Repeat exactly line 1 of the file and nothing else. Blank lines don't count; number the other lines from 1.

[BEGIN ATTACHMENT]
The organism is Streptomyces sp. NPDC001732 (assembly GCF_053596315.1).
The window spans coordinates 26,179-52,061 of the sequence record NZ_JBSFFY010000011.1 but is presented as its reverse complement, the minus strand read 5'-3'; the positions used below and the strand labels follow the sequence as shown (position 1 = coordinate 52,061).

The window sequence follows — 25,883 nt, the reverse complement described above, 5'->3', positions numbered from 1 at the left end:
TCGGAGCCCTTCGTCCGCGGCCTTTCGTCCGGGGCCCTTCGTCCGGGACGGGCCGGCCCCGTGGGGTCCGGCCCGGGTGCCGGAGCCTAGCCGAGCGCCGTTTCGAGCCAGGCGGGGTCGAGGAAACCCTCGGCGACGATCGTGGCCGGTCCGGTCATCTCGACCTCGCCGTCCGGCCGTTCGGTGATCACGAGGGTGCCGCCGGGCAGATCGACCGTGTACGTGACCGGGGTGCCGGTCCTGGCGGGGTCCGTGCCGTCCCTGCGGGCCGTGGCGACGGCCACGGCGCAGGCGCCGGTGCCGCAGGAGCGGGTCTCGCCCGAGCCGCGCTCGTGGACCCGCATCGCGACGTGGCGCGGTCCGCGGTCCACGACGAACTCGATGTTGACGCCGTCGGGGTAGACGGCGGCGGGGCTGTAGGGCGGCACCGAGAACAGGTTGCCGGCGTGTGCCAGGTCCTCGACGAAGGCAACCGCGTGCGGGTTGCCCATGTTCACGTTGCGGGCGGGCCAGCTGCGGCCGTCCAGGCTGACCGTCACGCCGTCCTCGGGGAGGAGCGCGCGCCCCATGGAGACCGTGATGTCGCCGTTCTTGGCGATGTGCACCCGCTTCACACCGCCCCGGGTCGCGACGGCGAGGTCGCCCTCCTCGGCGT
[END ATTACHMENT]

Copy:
The organism is Streptomyces sp. NPDC001732 (assembly GCF_053596315.1).